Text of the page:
• To Check Iran’s Missiles, JCPOA Re-Entry is a Must

    Iran’s missile program is a cause for international concern. John Krzyzaniak and Akshai Vikram write that Iran’s increasing willingness and ability to launch missiles at neighboring countries merits a coordinated, international response. If Iran were to ever acquire a nuclear weapon, its unchecked missile program could allow it to hold entire cities at risk in the Middle East and potentially beyond. “If the United States is ever going to restrict Iran’s missile program through diplomacy, re-entering the 2015 Iran nuclear deal is the best – and likely only – way to make it happen,” they write.

  • World Military Expenditure Passes $2 Trillion for First Time

    Total global military expenditure increased by 0.7 per cent in real terms in 2021, to reach $2113 billion. The five largest spenders in 2021 were the United States, China, India, the United Kingdom and Russia, together accounting for 62 per cent of expenditure.

  • Reviving the National Defense Stockpile Funding

    Established during World War II, the National Defense Stockpile (NDS) ensures that the Department of Defense can access key materials necessary to maintain readiness in the event of a major supply chain disruption. Current critical minerals stockpile is inadequate to meet the requirements of great power competition.

  • Amid Carnage in Ukraine, a Shadow War on the Russian Side of the Border

    Away from the active battlefronts within Ukraine, though, there’s a less bloody, less prominent front in the two-month-old war, a shadow campaign that has included attacks on military and industrial targets in Russia itself. It’s not clear how many incidents have occurred, or whether they resulted from air strikes, or missiles, or sabotage.

  • Risk Models Overlook an Important Element

    Earthquakes themselves affect the movement of Earth’s tectonic plates, which in turn could impact on future earthquakes, according to new research. This new knowledge should be incorporated in computer models used to gauge earthquake risk, according to the researchers behind the study.

  • Risk Models Overlook an Important Element

    Earthquakes themselves affect the movement of Earth’s tectonic plates, which in turn could impact on future earthquakes, according to new research. This new knowledge should be incorporated in computer models used to gauge earthquake risk, according to the researchers behind the study.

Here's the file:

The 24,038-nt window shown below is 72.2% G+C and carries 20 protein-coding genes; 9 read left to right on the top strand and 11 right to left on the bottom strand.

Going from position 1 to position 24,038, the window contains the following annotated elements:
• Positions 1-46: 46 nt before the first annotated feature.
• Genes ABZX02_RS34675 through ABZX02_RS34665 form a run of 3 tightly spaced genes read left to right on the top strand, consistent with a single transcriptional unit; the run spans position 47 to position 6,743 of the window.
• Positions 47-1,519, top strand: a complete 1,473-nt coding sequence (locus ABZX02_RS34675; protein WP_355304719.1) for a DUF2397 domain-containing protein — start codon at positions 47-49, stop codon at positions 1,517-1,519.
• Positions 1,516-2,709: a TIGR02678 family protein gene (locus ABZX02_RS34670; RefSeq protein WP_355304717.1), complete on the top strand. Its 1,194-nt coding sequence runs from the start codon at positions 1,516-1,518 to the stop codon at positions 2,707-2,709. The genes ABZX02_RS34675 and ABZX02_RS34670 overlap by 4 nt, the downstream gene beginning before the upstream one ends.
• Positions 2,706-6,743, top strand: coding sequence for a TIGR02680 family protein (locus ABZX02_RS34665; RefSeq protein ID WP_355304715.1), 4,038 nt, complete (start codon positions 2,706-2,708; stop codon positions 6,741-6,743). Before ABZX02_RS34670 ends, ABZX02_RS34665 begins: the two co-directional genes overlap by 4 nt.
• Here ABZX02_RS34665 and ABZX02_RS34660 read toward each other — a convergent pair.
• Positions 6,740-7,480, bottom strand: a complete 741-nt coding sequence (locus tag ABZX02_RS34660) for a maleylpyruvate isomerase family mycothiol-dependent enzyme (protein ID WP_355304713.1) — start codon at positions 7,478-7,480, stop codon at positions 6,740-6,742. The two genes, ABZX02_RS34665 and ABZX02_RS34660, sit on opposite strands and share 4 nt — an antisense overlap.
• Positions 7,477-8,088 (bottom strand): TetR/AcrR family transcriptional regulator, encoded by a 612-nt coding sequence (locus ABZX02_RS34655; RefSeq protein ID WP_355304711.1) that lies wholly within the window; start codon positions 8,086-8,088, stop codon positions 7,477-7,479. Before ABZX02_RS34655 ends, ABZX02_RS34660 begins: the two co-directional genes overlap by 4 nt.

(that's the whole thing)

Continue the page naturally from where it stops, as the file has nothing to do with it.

• Can the Russian Military Overcome Its Manpower Problems in Ukraine?

    A new phase of the Ukraine war is shaping up in the eastern part of the country, but succeeding with its new war goals will be no simple task for a Russian military that has lost some 15,000 personnel since its February 24 invasion.

  • National Action Plan: The U.S. Domestic Counter-Unmanned Aircraft

    Over the last decade, unmanned aircraft systems (UAS or “drones”) have become a regular feature of American life. We use them for recreation, for research, and for commerce. But the proliferation of this new technology has also introduced new risks to public safety, privacy, and homeland security. On Monday, the administration released whole-of-government plan to address UAS threats in the homeland.

  • Co-Offenders Likely to Violently Turn on One Another: Gang Study

    Researchers use over a decade of data from Thames Valley Police to reveal ‘mechanisms’ that generate and sustain violence within networks of organized crime.

  • Risks of an Unfamiliar New Nuclear Age

    High-tech advances in weapons technologies and a return of ‘great power nuclear politics’, risk the world ‘sleepwalking’ into a nuclear age vastly different from the established order of the Cold War, experts warn. Stockpiles are much reduced from the peak of up to 70,000 nuclear weapons seen in the 1980s, but progress in a number of new or ‘disruptive’ technologies threatens to fundamentally change the central pillars on which nuclear order, stability and risk reduction are based.

  • Predictive Models of Wildfire Behavior

    New partnership will work to Advance fire research capabilities to help support the work of fire-, land-, and emergency managers.

  • Why Is Germany Not Supplying Ukraine with Heavy Weapons?

    The criticism of German Chancellor Olaf Scholz has been unrelenting. He has been accused of stalling and breaking his promises over sending heavy weapons to Ukraine. Here are some of the main points of contention.

  • Lessons from the Battle for Kyiv

    The Russia operation to take Kyiv rapidly degenerated into an urban battle of attrition favorable to Ukraine, and eventually the Russian government withdrew its troops, conceding defeat in the battle for Kyiv. The fog of war prevents in-depth analysis, but two initial lessons stand out from the first phase of the conflict: First, do not rely on the invaded nation’s popular support; second, know when to quit.

  • How Hypersonic Missiles Work and the Unique Threats They Pose

    On 18 March, Russia used a hypersonic missile against a Ukrainian arms depot. The technology the Russians used is not particularly advanced. However, next-generation hypersonic missiles that Russia, China and the U.S. are developing do pose a significant threat to national and global security.

  • More and More Russian Soldiers Reportedly Refusing to Fight in Ukraine

    A growing number of Russian soldiers are refusing to fight in Ukraine. “The phenomenon of refusal is becoming systemic,” says one expert. “Such soldiers are found in practically every unit that has returned from Ukraine. According to our estimates, from 20 to 40 percent of the contract servicemen that returned from Ukraine and that are being readied to be sent back are refusing to return to combat.”